What is it about forced retirement that brings out the best in filmmakers—for their characters, that is, not themselves? Whatever the cause, the subject has given us some of the most touching—and funniest—pictures of recent years, though they’re a varied lot—“About Schmidt,” “Schultze Gets the Blues,” even “Up.” To them you can now add “O’Horten,” a gentle, deadpan comedy-drama from Bent Hamer (“Kitchen Stories,” “Factotum”), whose first name suggests the offbeat qualities that make his work so peculiarly charming.
The quirky nature of the picture is also indicated by the given name of the main character—Odd Horten (Bard Owe), who, at sixty-seven, is about to retire from his job as a train motorman. Reserved and undemonstrative, Horten walks through a series of episodes that are quietly humorous and poignant all at once. The chain starts with his retirement dinner—an affair marked by hilariously appropriate rituals and after-meal games, all connected to the group’s railway profession—which is followed by the first of Horten’s misadventures, which finds him sneaking into an apartment where he’s waylaid by a little boy (Peder Anders Lohne Hamer–a relation, surely) with insomnia, an encounter that causes him to arrive too late for his final trip.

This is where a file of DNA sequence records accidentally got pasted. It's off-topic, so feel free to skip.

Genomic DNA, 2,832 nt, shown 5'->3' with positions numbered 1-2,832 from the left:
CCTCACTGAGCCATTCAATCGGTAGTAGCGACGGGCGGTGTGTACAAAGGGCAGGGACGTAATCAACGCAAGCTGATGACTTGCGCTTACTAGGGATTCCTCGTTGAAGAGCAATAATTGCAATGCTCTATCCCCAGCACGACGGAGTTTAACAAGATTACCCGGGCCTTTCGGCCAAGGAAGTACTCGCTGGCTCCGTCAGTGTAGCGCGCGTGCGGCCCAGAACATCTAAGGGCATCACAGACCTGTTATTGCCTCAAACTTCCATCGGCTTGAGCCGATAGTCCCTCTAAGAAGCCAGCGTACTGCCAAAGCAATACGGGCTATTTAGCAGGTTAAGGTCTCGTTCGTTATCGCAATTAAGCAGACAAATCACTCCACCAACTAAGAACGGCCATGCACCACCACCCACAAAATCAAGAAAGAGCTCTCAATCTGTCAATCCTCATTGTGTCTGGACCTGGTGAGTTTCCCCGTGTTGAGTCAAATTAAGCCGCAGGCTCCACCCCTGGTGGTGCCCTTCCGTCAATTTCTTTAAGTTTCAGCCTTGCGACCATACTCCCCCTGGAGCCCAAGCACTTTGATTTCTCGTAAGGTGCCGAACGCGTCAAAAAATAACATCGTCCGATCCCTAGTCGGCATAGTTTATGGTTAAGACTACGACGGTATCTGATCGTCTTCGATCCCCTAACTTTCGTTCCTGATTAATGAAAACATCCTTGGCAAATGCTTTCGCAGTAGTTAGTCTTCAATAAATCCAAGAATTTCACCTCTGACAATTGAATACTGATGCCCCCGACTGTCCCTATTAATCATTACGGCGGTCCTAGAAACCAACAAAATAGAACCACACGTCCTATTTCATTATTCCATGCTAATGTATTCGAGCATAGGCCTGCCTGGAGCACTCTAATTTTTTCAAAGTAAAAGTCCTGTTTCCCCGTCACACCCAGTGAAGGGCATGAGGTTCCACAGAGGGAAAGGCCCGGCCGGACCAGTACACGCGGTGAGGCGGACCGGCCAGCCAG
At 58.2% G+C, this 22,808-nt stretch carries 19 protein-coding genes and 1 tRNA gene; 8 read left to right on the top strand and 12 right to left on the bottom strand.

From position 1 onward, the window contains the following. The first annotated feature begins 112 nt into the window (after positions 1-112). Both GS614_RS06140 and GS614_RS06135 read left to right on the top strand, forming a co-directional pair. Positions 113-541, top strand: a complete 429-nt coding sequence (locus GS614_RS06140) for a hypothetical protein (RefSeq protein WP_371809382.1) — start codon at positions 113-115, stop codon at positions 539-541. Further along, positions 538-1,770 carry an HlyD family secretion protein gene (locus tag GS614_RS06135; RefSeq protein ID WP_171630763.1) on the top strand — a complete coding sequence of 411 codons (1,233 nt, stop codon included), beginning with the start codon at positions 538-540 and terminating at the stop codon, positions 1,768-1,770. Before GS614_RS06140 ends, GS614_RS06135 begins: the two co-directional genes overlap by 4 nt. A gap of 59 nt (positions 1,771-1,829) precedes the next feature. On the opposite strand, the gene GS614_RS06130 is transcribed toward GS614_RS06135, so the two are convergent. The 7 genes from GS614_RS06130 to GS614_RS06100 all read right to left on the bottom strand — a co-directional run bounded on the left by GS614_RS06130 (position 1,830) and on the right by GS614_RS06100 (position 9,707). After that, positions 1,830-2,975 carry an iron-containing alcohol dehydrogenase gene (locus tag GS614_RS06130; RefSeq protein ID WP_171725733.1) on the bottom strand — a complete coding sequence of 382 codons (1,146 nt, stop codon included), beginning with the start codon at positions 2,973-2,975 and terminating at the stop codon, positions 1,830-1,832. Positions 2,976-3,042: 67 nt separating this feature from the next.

There follow other sketches, some of them touching (like the visit to his aged mother, who sits mute in a nursing home), others quietly amusing (like his after-hours meeting with a couple of swimmers at a public pool, or an encounter with airport security). The culmination is an episode featuring a strange fellow named Trygve (Espen Skjonberg), who invites Odd not only to spend the night at his remote house and tells him curious family stories, but to accompany him while he drives around the city blindfolded—a strange ability he claims to possess. In the end Horten comes to terms with his new, post-work life, liberating himself from his old fears and reluctance to connect; but, like the rest of the movie, the denouement happens without fanfare or phony uplift.
There’s an almost silent-movie quality to much of “Horten,” with the title character ambling about like a comedian from early in the last century (or, if you prefer, Jacques Tati’s Monsieur Hulot, whom lanky Owe somewhat resembles). Hamer’s approach is rather like Tati’s, too, with Horten, usually silent, simply meandering into situations. But he doesn’t indulge in the elaborate setups that mark those models, nor the slapstick. Instead this picture opts for a more ruminative, low-key approach that aims to generate smiles rather than belly-laughs.
The cast act work admirably within this context, Owe reacting more than acting and the others circling around him, making their points without overemphasis. Even Skjonberg, the most extroverted of the bunch, gets his biggest laughs with understated moments like an encounter with an uncooperative ice-maker. This is a small-scale picture, but technically it’s fine, with John Christian Rosenlund’s camerawork capturing the frigid Norwegian locale splendidly, although some of the nighttime scenes are a bit clouded.
“O’Horten” doesn’t travel to distant climes the way “Schultze” did, but emotionally the journey is similar. They’d make a great double-bill, although you might pair this movie just as well with the delectable “Kitchen Stories” for a Hamer mini-festival. In any event you shouldn’t miss the opportunity to make the acquaintance of this wryly observant little film.